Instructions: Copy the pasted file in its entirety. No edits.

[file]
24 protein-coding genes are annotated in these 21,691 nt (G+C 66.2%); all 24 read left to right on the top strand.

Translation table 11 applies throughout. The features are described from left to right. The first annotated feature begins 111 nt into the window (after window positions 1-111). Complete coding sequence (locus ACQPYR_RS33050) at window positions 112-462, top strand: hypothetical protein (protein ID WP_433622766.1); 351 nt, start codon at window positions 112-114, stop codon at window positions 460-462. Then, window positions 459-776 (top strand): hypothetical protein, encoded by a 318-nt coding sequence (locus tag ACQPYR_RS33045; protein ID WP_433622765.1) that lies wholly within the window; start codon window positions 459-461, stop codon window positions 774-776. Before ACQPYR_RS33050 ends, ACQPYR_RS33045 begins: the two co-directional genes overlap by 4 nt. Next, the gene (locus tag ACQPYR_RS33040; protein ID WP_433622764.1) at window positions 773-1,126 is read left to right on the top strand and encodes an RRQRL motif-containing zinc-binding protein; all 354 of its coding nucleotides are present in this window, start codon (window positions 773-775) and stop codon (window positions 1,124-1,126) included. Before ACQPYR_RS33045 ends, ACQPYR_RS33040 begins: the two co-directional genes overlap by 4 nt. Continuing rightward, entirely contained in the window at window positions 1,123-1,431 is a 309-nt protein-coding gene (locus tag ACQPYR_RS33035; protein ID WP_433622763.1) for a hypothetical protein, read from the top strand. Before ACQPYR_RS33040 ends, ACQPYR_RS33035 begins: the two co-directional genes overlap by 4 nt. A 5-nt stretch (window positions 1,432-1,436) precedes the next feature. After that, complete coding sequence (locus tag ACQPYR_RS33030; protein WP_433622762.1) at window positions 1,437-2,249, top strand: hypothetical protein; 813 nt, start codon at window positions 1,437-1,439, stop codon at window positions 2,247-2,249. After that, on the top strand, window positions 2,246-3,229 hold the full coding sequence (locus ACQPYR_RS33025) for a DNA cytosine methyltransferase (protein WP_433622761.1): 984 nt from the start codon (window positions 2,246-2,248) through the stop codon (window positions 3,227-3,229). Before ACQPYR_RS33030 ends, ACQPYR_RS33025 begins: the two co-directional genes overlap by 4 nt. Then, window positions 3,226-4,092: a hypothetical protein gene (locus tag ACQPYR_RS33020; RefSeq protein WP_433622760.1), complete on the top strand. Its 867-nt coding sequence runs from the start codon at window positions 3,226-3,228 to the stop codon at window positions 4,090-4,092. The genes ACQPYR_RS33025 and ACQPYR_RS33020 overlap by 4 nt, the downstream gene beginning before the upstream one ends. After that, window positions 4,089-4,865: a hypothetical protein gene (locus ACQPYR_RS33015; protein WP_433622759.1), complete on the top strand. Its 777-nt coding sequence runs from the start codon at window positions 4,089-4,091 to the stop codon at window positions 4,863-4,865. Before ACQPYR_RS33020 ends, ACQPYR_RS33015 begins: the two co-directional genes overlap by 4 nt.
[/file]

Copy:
24 protein-coding genes are annotated in these 21,691 nt (G+C 66.2%); all 24 read left to right on the top strand.

Translation table 11 applies throughout. The features are described from left to right. The first annotated feature begins 111 nt into the window (after window positions 1-111). Complete coding sequence (locus ACQPYR_RS33050) at window positions 112-462, top strand: hypothetical protein (protein ID WP_433622766.1); 351 nt, start codon at window positions 112-114, stop codon at window positions 460-462. Then, window positions 459-776 (top strand): hypothetical protein, encoded by a 318-nt coding sequence (locus tag ACQPYR_RS33045; protein ID WP_433622765.1) that lies wholly within the window; start codon window positions 459-461, stop codon window positions 774-776. Before ACQPYR_RS33050 ends, ACQPYR_RS33045 begins: the two co-directional genes overlap by 4 nt. Next, the gene (locus tag ACQPYR_RS33040; protein ID WP_433622764.1) at window positions 773-1,126 is read left to right on the top strand and encodes an RRQRL motif-containing zinc-binding protein; all 354 of its coding nucleotides are present in this window, start codon (window positions 773-775) and stop codon (window positions 1,124-1,126) included. Before ACQPYR_RS33045 ends, ACQPYR_RS33040 begins: the two co-directional genes overlap by 4 nt. Continuing rightward, entirely contained in the window at window positions 1,123-1,431 is a 309-nt protein-coding gene (locus tag ACQPYR_RS33035; protein ID WP_433622763.1) for a hypothetical protein, read from the top strand. Before ACQPYR_RS33040 ends, ACQPYR_RS33035 begins: the two co-directional genes overlap by 4 nt. A 5-nt stretch (window positions 1,432-1,436) precedes the next feature. After that, complete coding sequence (locus tag ACQPYR_RS33030; protein WP_433622762.1) at window positions 1,437-2,249, top strand: hypothetical protein; 813 nt, start codon at window positions 1,437-1,439, stop codon at window positions 2,247-2,249. After that, on the top strand, window positions 2,246-3,229 hold the full coding sequence (locus ACQPYR_RS33025) for a DNA cytosine methyltransferase (protein WP_433622761.1): 984 nt from the start codon (window positions 2,246-2,248) through the stop codon (window positions 3,227-3,229). Before ACQPYR_RS33030 ends, ACQPYR_RS33025 begins: the two co-directional genes overlap by 4 nt. Then, window positions 3,226-4,092: a hypothetical protein gene (locus tag ACQPYR_RS33020; RefSeq protein WP_433622760.1), complete on the top strand. Its 867-nt coding sequence runs from the start codon at window positions 3,226-3,228 to the stop codon at window positions 4,090-4,092. The genes ACQPYR_RS33025 and ACQPYR_RS33020 overlap by 4 nt, the downstream gene beginning before the upstream one ends. After that, window positions 4,089-4,865: a hypothetical protein gene (locus ACQPYR_RS33015; protein WP_433622759.1), complete on the top strand. Its 777-nt coding sequence runs from the start codon at window positions 4,089-4,091 to the stop codon at window positions 4,863-4,865. Before ACQPYR_RS33020 ends, ACQPYR_RS33015 begins: the two co-directional genes overlap by 4 nt.